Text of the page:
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The Lithuanian Economy - 2010 October



Swedbank was founded in 1820, as Sweden’s first savings bank was established. Today, our heritage is visible in that we truly are a bank for each and every one and in that we still strive to ...

Swedbank was founded in 1820, as Sweden’s first savings bank was established. Today, our heritage is visible in that we truly are a bank for each and every one and in that we still strive to contribute to a sustainable development of society and our environment. We are strongly committed to society as a whole and keen to help bring about a sustainable form of societal development. Our Swedish operations hold an ISO 14001 environmental certification, and environmental work is an integral part of our business activities.



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The Lithuanian Economy - 2010 October Document Transcript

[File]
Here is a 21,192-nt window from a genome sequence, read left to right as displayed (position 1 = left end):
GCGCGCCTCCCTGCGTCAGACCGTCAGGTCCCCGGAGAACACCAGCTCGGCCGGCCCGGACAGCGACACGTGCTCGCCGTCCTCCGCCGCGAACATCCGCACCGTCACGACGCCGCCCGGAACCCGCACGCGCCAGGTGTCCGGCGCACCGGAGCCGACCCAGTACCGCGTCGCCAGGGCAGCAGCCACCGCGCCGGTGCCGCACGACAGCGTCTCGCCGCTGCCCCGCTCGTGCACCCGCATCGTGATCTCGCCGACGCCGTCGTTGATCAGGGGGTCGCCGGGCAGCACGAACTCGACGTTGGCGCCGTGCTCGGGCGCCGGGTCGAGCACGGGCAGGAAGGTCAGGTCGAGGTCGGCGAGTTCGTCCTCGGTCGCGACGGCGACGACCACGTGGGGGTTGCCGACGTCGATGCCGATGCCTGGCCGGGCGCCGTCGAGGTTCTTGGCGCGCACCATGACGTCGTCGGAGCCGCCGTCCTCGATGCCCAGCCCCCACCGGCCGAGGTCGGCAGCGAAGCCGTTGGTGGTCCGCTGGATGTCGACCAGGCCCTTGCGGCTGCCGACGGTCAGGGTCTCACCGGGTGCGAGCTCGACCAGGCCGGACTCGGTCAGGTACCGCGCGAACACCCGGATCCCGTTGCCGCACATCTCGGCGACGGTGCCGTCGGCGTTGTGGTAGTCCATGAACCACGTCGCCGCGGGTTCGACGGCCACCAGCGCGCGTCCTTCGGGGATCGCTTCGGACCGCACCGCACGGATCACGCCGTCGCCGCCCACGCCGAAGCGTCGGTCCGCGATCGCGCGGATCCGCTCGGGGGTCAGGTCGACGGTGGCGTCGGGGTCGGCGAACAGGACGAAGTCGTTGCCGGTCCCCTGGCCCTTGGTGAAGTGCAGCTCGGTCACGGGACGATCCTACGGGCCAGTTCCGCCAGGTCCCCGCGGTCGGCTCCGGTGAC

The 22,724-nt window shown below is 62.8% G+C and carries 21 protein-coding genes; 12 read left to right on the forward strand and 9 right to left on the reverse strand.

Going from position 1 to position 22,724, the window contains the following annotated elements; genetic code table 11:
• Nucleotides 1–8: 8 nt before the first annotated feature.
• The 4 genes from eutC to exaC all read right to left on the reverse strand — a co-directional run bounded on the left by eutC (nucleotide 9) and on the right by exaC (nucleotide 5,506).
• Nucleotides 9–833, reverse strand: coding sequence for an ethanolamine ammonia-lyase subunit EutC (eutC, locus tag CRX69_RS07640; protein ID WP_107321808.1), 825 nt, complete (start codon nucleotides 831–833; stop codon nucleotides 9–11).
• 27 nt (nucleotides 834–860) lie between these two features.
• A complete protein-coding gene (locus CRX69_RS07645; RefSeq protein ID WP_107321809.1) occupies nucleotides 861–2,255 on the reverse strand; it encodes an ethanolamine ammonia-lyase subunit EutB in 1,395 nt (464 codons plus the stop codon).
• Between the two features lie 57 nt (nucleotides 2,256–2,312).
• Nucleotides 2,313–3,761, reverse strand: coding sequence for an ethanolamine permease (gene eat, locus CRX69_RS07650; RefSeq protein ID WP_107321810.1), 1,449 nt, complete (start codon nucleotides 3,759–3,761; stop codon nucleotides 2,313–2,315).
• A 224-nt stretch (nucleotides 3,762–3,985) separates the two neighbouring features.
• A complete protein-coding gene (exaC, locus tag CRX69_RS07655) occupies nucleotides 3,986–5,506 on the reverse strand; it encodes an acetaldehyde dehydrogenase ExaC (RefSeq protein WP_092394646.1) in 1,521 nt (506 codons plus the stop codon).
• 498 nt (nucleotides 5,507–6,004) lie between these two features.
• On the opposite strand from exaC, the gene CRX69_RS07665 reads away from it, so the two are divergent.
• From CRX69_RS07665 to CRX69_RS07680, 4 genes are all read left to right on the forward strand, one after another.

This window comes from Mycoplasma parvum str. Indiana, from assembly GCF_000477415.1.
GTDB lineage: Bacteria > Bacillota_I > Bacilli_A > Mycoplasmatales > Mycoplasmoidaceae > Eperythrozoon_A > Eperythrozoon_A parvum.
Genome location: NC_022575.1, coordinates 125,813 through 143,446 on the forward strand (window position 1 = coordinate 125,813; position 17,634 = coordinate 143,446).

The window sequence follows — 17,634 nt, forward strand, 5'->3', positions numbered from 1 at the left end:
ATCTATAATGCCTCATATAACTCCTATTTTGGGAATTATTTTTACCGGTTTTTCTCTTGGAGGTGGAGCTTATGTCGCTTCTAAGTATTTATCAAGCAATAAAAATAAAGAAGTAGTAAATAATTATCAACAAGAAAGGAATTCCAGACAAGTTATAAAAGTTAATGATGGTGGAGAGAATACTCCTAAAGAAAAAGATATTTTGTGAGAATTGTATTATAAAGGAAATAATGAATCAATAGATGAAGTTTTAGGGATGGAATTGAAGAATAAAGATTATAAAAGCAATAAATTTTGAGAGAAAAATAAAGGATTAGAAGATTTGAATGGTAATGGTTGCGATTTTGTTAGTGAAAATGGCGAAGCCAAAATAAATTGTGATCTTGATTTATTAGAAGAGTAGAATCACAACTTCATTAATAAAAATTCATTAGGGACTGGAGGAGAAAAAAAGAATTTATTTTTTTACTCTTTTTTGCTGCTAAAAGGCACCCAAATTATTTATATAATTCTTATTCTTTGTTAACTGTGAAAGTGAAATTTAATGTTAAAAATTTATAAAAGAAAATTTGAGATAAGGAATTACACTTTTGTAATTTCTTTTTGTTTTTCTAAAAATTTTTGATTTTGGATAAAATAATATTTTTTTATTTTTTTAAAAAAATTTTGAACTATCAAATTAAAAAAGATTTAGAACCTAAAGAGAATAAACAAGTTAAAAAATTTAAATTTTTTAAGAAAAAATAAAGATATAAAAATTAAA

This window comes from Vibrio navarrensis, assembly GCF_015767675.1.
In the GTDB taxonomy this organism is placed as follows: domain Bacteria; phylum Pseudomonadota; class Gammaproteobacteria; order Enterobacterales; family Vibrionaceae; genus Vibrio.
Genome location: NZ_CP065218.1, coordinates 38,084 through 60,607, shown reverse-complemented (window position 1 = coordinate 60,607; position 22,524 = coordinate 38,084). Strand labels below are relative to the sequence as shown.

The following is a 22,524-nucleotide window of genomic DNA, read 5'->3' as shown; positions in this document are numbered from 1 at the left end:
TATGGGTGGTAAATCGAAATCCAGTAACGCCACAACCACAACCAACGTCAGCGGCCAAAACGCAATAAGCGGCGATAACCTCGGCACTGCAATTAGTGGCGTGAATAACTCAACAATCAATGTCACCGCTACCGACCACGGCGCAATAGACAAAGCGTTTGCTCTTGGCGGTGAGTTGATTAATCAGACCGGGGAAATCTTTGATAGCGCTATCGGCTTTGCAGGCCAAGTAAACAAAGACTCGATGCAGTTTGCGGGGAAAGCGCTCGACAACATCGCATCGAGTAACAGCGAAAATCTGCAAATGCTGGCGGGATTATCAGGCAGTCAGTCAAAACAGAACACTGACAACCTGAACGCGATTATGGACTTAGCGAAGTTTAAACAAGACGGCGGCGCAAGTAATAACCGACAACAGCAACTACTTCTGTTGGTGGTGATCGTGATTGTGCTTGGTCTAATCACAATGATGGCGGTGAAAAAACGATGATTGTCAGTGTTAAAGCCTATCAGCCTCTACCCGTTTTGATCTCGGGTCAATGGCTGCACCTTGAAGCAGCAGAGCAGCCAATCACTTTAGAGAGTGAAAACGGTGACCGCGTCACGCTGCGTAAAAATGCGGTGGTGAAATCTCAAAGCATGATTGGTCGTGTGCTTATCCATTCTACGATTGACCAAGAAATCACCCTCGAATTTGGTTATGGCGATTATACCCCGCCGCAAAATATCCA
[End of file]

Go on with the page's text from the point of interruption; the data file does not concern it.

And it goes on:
• 1. The Lithuanian Economy Monthly newsletter from Swedbank’s Economic Research Department by Nerijus Mačiulis and Ieva Vyšniauskaitė No. 05 • October 2010 Corporate profits and profitability are increasing, investments will have to follow  Investments in fixed tangible assets are still declining. The private sector’s investments in the first half of 2010 are down 37.4% down from a year ago and are at a level not seen since 2002. The severe contraction in the real estate market is not the only culprit – investments in machinery and equipment are not far above where they were 10 years ago.  Overall spending cuts, cheaper labour, and a pickup in exports enabled companies to increase profitability to 3.5% in the second quarter of 2010. Profits in the first half of 2010 increased by 422.6% over the same period of 2009, but they are still 68.7% below the 2008 level.  Improving consumer and business confidence indicators, increasing capacity utilisation, and a stabilised economic environment will be behind the sustainable investment growth in 2011. This will be facilitated not only by improved credit availability, but, more important, also by retained earnings. Feeble investments in fixed tangible investments was still declining. The pace of decline, assets may dent competitiveness however, has slowed noticeably – while the yearly drop in the first quarter of 2010 stood at 37.7%, it In the first half of 2010, gross fixed capital formation subsided to 3.6% in the second quarter. contributed 15.7% to GDP, which was down from 19.1% in the same period a year ago, and 26.5% in Lithuania will not be able to rely on public 2008. This is the lowest level since 1996. investments in fixed tangible assets in 2011. The government budget for next year proposes to cut Investments in fixed tangible assets, 1Q 2009 – 2Q 2010 government investment spending by 23.8% - from 4,500 0 the plan of almost LTL 5 billion in 2010 down to LTL 3.8 billion in 2011. The hardest-hit areas will be -3.6 -5 environment protection (investments will be cut by -10 50.6%), health service (-34.7%), education 3,000 (-31.0%), and agriculture (-28.6%). Government -15 investments in transportation and communication, -20 which enjoy by far the biggest piece of the pie, will -25 decline by 9.4% - by LTL 1.37 billion- in 2011 from 1,500 LTL 1.51 billion in 2010. On the positive side, -30 strategically important public investments in -35.2 -35.3 -37.7 -36.8 -39 -35 information technology will increase by 25.7%, 0 -40 although the amount will be still relatively small – 1Q 2009 2Q 2009 3Q 2009 4Q 2009 1Q 2010 2Q 2010 only a little more than LTL 261 million. Public, LTL m (ls) Priv ate, LTL m (ls) The plan to cut government spending is seen as an Inv estments, % y oy (rs) alternative to further cuts in social security and public sector wages, or possible increases in taxes. Although public sector investments in fixed tangible In the short term, this plan does seem like a good assets in the first half of 2010 were 5.2% higher trade-off, because it has no direct influence on the than in the same period of 2009, the total amount of most vulnerable members of society; however, in Economic Research Department. Swedbank AB. SE-105 34 Stockholm. Phone +46-8-5859 1000 E-mail: ek.sekr@swedbank.com www.swedbank.com Legally responsible publisher: Cecilia Hermansson, +46-8-5859 7720 Nerijus Mačiulis + 370 5 258 2237. Lina Vrubliauskienė +370 5 258 2275. Ieva Vyšniauskaitė +370 5 258 2156.